Prior to that time, about the only way hunts could compare their hounds was to have a multi-day joint meet. Hunt A would hunt their hounds one day and Hunt B would hunt theirs the next day. Then they would compare the performance of each pack. The obvious problem with this is that the conditions are different each day: different quarry, different weather, different scenting conditions, and on and on. So, while such events can be a lot of fun, they do not compare apples to apples. It was not a fair way to compare hounds or packs.

Performance Trials changed all that. Performance Trials put all the hounds in the field on the same day: same scenting conditions, same weather, same quarry, same challenges, same terrain, etc. For the first time in the history of mounted foxhunting, we had a format for a fair comparison of hounds. It wasn’t perfect, but it was light years ahead of anything we had had before.

The stage was set. They invited 10 packs to bring their 10 best hounds and enter the first Performance Trial. That would have been 100 hounds. With some cancellations and scratches, we cast 73 hounds both days. The location was Midland Hunt’s largest territory in Fitzpatrick, Alabama where Mr. Hardaway had stables, kennels, and at least 2 houses in Fitzpatrick. His home was called “Foxpatrick” and the rambling country home next door was referred to as the “Staff House.”

Fitzpatrick has a population of about 89 people when it is not hunt season. During the Performance Trials, it was probably triple that number. Foxhunting was and is a big deal to the local economy. Much of the catering was done by the Fitzpatrick Volunteer Fire Department. They were great cooks and great sports. Everyone we met was full of Southern Hospitality. We were well fed and “well-watered” each day.

The Performance Trial format was pretty simple: hunt 2 days, hound show on the 3rd day, then hunt again the 4th day. Judging was done by Ed Bacon and his team of judges from the July Nationals. Ribbons were given for each day as well as overall ribbons combining the scores from all 3 days of hunting plus points from the hound show. Scoring was done in the Sunday School Room of the Fitzpatrick Baptist Church, just down the street from Foxpatrick. Mr. Hardaway chose that spot for the judging room “in an attempt to keep all the judges honest,” he said with his head cocked and a twinkle in his eye.

The scoring process was exhausting. All the judges sat around the room and the head judge would call out each hound’s number. Any judge who had a score on that hound would give it aloud. The head judge wrote it on his score sheet and go on to the next hound number. The process was repeated for each category (hunting, trailing, full cry and marking). If we were lucky, we could complete the process in 3 hours. Then it took another 2 or 3 hours for the scoring team to tabulate the scores by hand.

The wait for the scores was exhausting as well. On the last day, many folks headed home before the results were announced. That robbed the finale of a lot of its fun. Another problem was having the event last for 4 days. Add a travel day before and after the event and it was a 6-day commitment. It really was not practical for most foxhunters. The catering expenses added up fast, too.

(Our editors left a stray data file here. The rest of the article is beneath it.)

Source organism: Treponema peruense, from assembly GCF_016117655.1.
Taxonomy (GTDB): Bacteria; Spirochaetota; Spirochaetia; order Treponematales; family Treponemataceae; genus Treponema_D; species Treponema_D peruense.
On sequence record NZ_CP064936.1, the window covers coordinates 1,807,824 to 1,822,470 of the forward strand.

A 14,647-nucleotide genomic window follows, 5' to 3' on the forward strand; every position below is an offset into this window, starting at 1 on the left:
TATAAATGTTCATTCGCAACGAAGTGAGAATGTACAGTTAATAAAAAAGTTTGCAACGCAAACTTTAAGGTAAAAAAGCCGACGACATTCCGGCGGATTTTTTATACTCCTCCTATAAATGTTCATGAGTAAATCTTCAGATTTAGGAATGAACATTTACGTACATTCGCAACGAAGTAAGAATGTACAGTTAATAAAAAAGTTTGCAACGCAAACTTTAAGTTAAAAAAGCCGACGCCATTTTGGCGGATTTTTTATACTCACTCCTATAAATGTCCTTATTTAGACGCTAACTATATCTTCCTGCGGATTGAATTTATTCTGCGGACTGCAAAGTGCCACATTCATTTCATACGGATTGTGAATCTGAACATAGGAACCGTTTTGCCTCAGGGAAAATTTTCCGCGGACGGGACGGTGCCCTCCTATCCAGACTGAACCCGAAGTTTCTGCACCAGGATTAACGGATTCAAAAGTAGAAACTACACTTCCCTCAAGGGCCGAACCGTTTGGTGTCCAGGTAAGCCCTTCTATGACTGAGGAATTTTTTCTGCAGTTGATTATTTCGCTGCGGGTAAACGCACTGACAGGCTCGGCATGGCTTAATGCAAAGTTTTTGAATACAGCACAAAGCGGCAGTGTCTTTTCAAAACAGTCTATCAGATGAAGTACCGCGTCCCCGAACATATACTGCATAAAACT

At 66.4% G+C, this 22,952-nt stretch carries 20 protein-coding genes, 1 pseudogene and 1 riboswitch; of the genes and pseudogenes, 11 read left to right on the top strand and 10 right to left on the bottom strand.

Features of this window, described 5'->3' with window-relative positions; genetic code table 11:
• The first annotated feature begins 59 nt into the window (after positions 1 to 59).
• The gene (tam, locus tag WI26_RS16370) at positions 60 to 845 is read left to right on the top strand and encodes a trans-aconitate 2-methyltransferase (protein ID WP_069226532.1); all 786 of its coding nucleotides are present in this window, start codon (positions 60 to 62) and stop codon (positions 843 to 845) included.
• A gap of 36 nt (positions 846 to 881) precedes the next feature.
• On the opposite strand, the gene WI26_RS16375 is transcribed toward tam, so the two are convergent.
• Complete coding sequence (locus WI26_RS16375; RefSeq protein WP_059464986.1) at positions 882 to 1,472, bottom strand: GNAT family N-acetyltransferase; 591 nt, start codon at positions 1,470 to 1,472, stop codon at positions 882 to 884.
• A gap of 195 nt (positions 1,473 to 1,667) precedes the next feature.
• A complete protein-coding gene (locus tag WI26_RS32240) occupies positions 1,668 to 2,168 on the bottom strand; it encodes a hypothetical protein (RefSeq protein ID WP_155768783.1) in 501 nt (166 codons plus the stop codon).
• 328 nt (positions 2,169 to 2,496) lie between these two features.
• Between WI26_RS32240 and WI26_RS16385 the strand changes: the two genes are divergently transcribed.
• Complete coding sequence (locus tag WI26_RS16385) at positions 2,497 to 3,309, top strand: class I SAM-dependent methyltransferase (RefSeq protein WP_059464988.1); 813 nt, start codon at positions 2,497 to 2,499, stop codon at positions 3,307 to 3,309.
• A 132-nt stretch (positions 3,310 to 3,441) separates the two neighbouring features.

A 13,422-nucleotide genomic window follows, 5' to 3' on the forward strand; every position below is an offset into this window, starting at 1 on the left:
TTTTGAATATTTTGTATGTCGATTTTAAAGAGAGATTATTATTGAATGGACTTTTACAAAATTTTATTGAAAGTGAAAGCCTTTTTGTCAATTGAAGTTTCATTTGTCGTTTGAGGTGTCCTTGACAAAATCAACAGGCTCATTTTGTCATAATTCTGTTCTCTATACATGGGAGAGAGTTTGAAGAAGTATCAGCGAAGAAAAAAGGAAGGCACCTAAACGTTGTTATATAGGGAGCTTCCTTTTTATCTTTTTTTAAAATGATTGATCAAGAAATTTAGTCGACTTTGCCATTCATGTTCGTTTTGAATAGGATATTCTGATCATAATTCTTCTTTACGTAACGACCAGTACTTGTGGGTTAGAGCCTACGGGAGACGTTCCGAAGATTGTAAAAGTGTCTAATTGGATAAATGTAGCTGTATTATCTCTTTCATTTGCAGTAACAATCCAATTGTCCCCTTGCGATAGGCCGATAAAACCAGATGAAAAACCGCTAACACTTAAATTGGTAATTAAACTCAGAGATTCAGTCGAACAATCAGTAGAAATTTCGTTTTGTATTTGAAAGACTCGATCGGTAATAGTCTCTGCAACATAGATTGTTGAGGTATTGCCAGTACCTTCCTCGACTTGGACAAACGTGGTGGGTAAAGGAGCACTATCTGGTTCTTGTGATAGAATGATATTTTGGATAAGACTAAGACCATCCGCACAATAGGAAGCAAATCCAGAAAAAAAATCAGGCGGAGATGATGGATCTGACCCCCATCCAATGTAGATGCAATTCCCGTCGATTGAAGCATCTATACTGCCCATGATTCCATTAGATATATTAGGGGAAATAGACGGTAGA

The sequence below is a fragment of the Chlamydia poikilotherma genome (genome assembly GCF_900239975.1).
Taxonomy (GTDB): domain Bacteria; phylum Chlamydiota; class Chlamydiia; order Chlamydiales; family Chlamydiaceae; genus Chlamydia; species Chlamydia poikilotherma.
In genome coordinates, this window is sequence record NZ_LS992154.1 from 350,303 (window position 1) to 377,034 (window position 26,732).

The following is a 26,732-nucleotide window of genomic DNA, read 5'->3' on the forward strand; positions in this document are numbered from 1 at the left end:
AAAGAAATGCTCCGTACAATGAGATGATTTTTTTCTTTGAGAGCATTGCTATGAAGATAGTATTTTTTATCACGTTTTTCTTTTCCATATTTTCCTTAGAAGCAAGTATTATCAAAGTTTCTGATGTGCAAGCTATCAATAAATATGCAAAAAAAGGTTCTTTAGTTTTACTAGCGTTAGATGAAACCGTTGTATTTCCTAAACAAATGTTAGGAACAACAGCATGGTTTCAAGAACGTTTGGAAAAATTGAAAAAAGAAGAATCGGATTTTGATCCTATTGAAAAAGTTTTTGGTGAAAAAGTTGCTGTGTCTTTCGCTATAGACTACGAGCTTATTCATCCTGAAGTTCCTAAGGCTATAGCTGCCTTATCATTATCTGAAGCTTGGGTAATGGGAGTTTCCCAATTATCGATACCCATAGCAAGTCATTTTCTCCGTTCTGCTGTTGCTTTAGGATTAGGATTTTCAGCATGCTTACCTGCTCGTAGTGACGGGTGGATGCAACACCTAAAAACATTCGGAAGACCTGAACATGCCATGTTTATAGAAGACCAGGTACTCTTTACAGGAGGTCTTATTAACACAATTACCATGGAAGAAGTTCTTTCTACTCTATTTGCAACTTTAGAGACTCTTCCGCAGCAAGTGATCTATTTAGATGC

In spite of the challenges, the event was a big success, as was the 2nd one a year later. There were one or two smaller Performance Trials at Fitzpatrick, then nothing for a few years. In 2002 Belle Meade hosted its first Performance Trial. It went so well we have done Performance Trials annually ever since. Fred Berry, MFH at Sedgefield, attended with his fine hounds and did very well. A couple of years later, he and Sedgefield began hosting annual Performance Trials as well. We shortened the format to make it a 2-day deal, which was much more practical. The earlier Performance Trials taught us a lot, including that the 3rd day of hunting was not necessary. Scores changed a lot from day one to day two, but they changed very little when the third day was added.

Back to the early years: The biggest problem was the time it took to finish the scores. We realized that we needed a faster way to tabulate scores. Max Naegler, MFH, Harvard Fox Hounds headed the committee that updated the rules. With the help of MFHA Executive Director, Dennis Foster, he developed a computerized scoring system using an Excel spreadsheet with macros. That cut the time in half, but it still took a long time.

Then came the MFHA Centennial. Planning ahead, Dennis pointed out to Mason that the MFHA would be 100 years old in 2006. Dennis told Mason that he would be the President of the MFHA during the Centennial. Mason had not realized that he was signing up for such a monumental task when he had agreed to be next in line for the MFHA President. The more we talked about it, the more excited we all got. It would be a lot of work, but worth every minute of it.

Mason was the perfect person to rally the troops around the Centennial celebration. He and Dennis began organizing committees around each of the planned activities:

• Regional Joint Meets chaired by Daphne Wood, MFH, Live Oak Hounds.